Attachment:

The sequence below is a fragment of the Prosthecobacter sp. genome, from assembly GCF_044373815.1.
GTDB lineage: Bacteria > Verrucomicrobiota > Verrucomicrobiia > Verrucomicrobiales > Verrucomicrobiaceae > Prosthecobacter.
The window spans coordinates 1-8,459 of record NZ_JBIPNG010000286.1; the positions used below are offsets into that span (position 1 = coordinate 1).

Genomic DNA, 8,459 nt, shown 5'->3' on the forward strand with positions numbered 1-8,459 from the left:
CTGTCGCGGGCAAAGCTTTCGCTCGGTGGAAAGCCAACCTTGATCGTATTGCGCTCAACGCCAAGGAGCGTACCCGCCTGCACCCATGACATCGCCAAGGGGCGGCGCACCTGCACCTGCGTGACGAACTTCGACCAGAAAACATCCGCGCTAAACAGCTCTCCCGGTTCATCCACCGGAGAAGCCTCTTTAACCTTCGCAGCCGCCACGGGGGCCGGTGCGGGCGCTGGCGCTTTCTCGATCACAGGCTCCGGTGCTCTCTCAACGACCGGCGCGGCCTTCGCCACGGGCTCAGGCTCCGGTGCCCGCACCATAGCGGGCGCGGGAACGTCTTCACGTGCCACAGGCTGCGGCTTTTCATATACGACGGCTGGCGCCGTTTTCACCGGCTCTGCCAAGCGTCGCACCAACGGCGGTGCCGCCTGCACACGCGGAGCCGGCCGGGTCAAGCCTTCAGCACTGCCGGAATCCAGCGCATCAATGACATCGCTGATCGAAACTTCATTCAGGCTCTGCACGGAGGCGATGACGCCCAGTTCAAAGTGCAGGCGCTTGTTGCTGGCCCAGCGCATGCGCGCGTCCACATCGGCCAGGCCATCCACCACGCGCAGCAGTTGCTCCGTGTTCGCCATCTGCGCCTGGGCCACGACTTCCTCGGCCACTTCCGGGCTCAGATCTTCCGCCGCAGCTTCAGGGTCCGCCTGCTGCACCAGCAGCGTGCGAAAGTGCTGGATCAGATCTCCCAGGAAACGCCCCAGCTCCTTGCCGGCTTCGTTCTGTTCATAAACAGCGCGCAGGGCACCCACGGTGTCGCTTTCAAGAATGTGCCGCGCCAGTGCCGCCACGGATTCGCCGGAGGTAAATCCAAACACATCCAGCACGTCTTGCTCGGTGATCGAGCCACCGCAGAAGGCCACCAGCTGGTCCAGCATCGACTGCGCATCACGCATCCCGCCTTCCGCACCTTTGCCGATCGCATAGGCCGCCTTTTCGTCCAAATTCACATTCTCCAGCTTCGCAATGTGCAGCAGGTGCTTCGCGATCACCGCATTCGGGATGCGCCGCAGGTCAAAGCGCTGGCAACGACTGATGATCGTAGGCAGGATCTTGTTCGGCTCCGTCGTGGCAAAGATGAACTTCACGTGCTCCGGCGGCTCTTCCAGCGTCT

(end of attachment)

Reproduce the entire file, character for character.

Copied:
The sequence below is a fragment of the Prosthecobacter sp. genome, from assembly GCF_044373815.1.
GTDB lineage: Bacteria > Verrucomicrobiota > Verrucomicrobiia > Verrucomicrobiales > Verrucomicrobiaceae > Prosthecobacter.
The window spans coordinates 1-8,459 of record NZ_JBIPNG010000286.1; the positions used below are offsets into that span (position 1 = coordinate 1).

Genomic DNA, 8,459 nt, shown 5'->3' on the forward strand with positions numbered 1-8,459 from the left:
CTGTCGCGGGCAAAGCTTTCGCTCGGTGGAAAGCCAACCTTGATCGTATTGCGCTCAACGCCAAGGAGCGTACCCGCCTGCACCCATGACATCGCCAAGGGGCGGCGCACCTGCACCTGCGTGACGAACTTCGACCAGAAAACATCCGCGCTAAACAGCTCTCCCGGTTCATCCACCGGAGAAGCCTCTTTAACCTTCGCAGCCGCCACGGGGGCCGGTGCGGGCGCTGGCGCTTTCTCGATCACAGGCTCCGGTGCTCTCTCAACGACCGGCGCGGCCTTCGCCACGGGCTCAGGCTCCGGTGCCCGCACCATAGCGGGCGCGGGAACGTCTTCACGTGCCACAGGCTGCGGCTTTTCATATACGACGGCTGGCGCCGTTTTCACCGGCTCTGCCAAGCGTCGCACCAACGGCGGTGCCGCCTGCACACGCGGAGCCGGCCGGGTCAAGCCTTCAGCACTGCCGGAATCCAGCGCATCAATGACATCGCTGATCGAAACTTCATTCAGGCTCTGCACGGAGGCGATGACGCCCAGTTCAAAGTGCAGGCGCTTGTTGCTGGCCCAGCGCATGCGCGCGTCCACATCGGCCAGGCCATCCACCACGCGCAGCAGTTGCTCCGTGTTCGCCATCTGCGCCTGGGCCACGACTTCCTCGGCCACTTCCGGGCTCAGATCTTCCGCCGCAGCTTCAGGGTCCGCCTGCTGCACCAGCAGCGTGCGAAAGTGCTGGATCAGATCTCCCAGGAAACGCCCCAGCTCCTTGCCGGCTTCGTTCTGTTCATAAACAGCGCGCAGGGCACCCACGGTGTCGCTTTCAAGAATGTGCCGCGCCAGTGCCGCCACGGATTCGCCGGAGGTAAATCCAAACACATCCAGCACGTCTTGCTCGGTGATCGAGCCACCGCAGAAGGCCACCAGCTGGTCCAGCATCGACTGCGCATCACGCATCCCGCCTTCCGCACCTTTGCCGATCGCATAGGCCGCCTTTTCGTCCAAATTCACATTCTCCAGCTTCGCAATGTGCAGCAGGTGCTTCGCGATCACCGCATTCGGGATGCGCCGCAGGTCAAAGCGCTGGCAACGACTGATGATCGTAGGCAGGATCTTGTTCGGCTCCGTCGTGGCAAAGATGAACTTCACGTGCTCCGGCGGCTCTTCCAGCGTCT